To become a certified B Corp, you must first take the B Impact assessment, completing a lengthy questionnaire comprised of 200+ questions. The B Impact Assessment is a thorough and detailed survey of your business’ social and environmental performance in the five areas of governance, workers, environment, community and customers.

We’re proud to say that after months of measuring, calculating, collating and compiling we have re-certified as a B Corp, scoring 92.8 on the B Impact Assessment, which as per B Corps commitment to transparency is publicly available here. And we can say that if achieving certification once felt great, re-certification feels even better.

B Corp and the Corporate Social Responsibility movement

B Corp challenges the long-held business assumption that behaving ethically comes at the expense of profit. Increasingly, consumers and business owners are debunking this myth, proving that doing good can also be good for business. According to The Global Sustainability Report by Nielsen ‘brands that demonstrate a commitment to [environmental] sustainability out-perform those that don’t’. With ‘73% [of consumers] saying they would definitely or probably change a behaviour to reduce their impact on the planet’.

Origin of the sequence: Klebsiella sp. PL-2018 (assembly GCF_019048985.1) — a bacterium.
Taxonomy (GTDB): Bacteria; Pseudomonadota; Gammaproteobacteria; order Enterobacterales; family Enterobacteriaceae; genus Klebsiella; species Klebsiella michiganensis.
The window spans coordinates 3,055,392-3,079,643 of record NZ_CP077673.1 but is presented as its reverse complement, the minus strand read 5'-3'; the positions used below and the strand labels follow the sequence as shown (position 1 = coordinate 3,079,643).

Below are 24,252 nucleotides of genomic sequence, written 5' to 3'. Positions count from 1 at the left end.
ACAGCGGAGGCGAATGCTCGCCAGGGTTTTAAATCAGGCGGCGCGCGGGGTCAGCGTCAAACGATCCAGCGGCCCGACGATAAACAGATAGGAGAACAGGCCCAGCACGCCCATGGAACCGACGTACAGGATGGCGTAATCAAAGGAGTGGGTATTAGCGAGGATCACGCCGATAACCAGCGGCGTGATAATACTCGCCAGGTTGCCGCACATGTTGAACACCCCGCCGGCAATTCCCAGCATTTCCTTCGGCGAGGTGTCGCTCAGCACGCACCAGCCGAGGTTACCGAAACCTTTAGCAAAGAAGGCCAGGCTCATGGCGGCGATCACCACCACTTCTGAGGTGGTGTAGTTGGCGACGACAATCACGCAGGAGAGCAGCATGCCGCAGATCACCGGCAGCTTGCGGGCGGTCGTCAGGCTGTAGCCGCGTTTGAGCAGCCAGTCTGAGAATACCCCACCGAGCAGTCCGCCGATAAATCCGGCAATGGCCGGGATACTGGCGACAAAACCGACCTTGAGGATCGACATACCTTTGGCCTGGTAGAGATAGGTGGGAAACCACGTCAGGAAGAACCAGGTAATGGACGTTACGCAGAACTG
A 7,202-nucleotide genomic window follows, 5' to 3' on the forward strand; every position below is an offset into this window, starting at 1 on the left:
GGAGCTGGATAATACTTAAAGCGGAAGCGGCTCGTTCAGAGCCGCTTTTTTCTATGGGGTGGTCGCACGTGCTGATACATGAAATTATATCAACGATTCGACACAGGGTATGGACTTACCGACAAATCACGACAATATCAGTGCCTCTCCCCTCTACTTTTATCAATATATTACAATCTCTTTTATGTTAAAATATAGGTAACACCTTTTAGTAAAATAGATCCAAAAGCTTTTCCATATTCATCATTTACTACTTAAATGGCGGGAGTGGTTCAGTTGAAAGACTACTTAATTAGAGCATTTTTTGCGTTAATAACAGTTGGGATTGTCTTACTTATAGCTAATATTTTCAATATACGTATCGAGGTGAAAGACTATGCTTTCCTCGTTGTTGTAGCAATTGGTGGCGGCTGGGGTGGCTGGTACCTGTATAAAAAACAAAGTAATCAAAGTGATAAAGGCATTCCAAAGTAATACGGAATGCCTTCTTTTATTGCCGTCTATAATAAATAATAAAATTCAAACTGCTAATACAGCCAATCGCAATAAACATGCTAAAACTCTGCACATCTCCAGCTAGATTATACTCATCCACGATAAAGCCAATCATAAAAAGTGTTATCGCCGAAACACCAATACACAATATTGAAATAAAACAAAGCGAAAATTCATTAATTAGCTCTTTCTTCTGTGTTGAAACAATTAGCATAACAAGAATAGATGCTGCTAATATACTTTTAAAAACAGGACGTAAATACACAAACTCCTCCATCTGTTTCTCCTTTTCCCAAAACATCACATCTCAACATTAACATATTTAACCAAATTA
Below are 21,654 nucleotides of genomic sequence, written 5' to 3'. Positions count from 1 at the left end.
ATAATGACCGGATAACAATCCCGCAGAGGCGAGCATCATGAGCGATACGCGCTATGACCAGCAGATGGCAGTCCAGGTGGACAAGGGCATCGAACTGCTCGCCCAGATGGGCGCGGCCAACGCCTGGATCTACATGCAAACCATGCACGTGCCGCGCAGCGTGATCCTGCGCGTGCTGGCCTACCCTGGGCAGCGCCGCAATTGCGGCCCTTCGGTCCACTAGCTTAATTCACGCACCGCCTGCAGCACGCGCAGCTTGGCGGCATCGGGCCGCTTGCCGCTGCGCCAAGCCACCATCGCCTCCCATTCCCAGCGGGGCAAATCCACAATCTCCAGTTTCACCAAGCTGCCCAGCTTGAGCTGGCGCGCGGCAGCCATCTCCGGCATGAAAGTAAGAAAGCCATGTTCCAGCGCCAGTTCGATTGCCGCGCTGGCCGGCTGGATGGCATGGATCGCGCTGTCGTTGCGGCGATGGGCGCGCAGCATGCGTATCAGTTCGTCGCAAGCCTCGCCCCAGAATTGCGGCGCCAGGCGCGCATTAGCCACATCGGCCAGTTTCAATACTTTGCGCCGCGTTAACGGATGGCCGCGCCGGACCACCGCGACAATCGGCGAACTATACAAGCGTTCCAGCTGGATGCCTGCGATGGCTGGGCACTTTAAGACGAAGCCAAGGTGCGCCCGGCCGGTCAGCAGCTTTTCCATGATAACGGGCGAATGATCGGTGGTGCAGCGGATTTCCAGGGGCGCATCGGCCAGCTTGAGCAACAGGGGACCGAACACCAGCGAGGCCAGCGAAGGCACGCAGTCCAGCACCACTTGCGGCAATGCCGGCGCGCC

Indeed, a report by the Yale Centre for Business and the Environment, Patagonia Inc., and Caprock, revealed that B Corps ‘had a greater revenue growth rate than public firms of comparable size during the Great Recession…researchers at the School of Management at SUNY Binghamton found that certified B Corps had an impressive 50.48 percent revenue growth rate during the 2008 financial crisis’, a testament to the financial durability of the all-stakeholder governance model.

Of significant importance to the B Lab model, Andrew Davies says, ‘is that it is suitable for virtually all business’, regardless of size or industry. There are also a number of benefits that different sized businesses bring to the B Corp movement for example, larger B Corps come with considerable scale of impact and are able to very effectively build awareness, while small businesses are able to effect change much faster with easier access to their leadership. As Mr Davies said, B Corp is ‘thrilled to have businesses like Dog and Bone, who are the backbone of the B Corp community, not only become certified but then go on through re-certification and meet those increasingly higher standards. It’s recognition that becoming a B Corp isn’t just a once off tick box exercise, it’s an ongoing process driving improved impact’. And word is spreading: certified B Corps are now found in 71 countries across 150 different industries.